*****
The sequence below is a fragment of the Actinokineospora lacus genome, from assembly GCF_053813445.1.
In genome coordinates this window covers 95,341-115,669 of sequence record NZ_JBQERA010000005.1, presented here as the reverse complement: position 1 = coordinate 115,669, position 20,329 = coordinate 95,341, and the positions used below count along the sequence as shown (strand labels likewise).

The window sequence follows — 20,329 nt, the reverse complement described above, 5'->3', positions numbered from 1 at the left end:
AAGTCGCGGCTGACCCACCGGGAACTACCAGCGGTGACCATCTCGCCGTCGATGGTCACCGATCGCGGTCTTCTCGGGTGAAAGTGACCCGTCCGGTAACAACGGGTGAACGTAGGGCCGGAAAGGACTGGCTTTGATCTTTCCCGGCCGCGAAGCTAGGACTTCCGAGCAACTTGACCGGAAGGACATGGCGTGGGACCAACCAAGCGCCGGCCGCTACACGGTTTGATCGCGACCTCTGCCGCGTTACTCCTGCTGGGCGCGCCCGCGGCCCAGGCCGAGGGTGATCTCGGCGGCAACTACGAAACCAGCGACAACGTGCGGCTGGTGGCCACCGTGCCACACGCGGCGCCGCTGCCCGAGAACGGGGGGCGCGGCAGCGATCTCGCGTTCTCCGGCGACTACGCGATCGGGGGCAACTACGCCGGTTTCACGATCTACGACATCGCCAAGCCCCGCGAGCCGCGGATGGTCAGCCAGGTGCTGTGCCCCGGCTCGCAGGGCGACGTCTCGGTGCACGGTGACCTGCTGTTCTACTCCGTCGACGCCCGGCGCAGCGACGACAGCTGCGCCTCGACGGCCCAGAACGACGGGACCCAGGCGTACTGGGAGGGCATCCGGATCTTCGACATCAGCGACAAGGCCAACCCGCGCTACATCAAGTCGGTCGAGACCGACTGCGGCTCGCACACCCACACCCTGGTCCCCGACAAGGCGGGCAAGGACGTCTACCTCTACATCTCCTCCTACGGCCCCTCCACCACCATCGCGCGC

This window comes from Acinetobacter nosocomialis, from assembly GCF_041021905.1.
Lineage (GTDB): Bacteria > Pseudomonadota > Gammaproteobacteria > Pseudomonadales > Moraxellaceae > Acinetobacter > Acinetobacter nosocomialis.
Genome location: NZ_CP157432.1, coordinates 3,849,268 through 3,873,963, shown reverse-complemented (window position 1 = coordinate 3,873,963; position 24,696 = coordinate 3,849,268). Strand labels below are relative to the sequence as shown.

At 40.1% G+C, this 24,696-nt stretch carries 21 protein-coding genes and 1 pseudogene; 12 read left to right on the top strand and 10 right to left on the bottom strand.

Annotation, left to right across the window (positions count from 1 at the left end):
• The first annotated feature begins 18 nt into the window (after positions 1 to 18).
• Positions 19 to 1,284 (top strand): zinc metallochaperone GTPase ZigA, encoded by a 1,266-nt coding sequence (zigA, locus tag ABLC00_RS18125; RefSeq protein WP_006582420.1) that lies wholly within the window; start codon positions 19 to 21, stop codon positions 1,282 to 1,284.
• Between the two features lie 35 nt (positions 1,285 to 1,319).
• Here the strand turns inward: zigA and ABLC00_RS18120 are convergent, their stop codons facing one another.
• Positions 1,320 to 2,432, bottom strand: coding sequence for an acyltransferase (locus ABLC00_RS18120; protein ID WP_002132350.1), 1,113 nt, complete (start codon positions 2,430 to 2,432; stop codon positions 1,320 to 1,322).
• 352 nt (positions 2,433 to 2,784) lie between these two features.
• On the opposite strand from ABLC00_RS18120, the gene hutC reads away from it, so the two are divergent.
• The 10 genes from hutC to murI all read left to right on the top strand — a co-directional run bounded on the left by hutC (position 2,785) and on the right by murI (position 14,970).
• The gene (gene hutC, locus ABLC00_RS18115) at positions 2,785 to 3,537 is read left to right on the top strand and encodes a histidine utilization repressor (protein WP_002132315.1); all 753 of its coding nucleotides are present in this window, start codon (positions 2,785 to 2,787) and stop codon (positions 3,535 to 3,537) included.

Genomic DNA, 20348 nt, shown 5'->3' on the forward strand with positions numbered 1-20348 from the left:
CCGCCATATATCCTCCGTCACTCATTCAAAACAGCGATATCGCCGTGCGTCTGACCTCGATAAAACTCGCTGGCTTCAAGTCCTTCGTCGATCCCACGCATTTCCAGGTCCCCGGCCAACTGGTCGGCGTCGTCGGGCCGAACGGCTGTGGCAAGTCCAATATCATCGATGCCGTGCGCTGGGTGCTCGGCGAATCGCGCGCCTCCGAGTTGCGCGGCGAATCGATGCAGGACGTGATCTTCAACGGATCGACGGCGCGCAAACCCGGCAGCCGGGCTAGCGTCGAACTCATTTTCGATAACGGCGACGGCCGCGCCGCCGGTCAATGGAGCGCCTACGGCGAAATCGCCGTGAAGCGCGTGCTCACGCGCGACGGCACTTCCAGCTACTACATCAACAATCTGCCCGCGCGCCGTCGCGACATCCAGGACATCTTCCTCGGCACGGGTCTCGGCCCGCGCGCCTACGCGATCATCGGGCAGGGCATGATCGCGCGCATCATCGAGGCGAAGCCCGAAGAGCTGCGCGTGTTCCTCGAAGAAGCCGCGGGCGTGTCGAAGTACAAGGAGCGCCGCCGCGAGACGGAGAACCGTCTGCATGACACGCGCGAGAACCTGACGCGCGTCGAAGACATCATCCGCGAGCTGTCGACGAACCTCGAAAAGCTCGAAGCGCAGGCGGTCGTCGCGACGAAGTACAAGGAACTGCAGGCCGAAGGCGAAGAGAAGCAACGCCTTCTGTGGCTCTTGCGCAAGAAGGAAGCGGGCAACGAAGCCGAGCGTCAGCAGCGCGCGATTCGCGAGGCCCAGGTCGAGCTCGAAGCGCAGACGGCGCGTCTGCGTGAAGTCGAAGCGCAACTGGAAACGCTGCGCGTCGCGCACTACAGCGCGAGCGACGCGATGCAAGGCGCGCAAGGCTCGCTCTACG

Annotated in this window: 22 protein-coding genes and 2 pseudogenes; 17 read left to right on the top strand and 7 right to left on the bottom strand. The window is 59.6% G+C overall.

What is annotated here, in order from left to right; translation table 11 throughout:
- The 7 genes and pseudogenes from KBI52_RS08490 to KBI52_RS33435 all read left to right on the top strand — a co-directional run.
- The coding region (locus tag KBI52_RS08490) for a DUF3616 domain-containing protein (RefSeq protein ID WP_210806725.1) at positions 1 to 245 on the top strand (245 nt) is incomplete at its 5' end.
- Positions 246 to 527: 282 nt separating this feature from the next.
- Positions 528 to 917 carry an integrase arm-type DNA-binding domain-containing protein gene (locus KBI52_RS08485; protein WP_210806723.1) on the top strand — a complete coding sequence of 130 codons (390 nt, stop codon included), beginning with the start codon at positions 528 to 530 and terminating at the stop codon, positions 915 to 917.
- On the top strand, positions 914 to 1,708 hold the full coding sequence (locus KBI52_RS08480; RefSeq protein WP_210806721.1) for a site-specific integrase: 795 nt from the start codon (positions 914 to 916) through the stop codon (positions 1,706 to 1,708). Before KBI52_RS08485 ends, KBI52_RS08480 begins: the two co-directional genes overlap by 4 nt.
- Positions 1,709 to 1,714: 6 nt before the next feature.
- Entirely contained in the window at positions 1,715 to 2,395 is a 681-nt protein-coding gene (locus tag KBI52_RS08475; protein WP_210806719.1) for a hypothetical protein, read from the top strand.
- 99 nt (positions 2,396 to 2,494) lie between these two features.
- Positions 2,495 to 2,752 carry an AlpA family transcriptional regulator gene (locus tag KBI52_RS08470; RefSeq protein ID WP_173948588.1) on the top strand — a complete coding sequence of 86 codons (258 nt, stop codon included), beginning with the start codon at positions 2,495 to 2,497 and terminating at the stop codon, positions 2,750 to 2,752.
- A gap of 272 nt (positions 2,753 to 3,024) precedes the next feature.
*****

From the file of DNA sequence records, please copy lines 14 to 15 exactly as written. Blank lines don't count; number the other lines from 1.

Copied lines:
• Positions 1,320 to 2,432, bottom strand: coding sequence for an acyltransferase (locus ABLC00_RS18120; protein ID WP_002132350.1), 1,113 nt, complete (start codon positions 2,430 to 2,432; stop codon positions 1,320 to 1,322).
• 352 nt (positions 2,433 to 2,784) lie between these two features.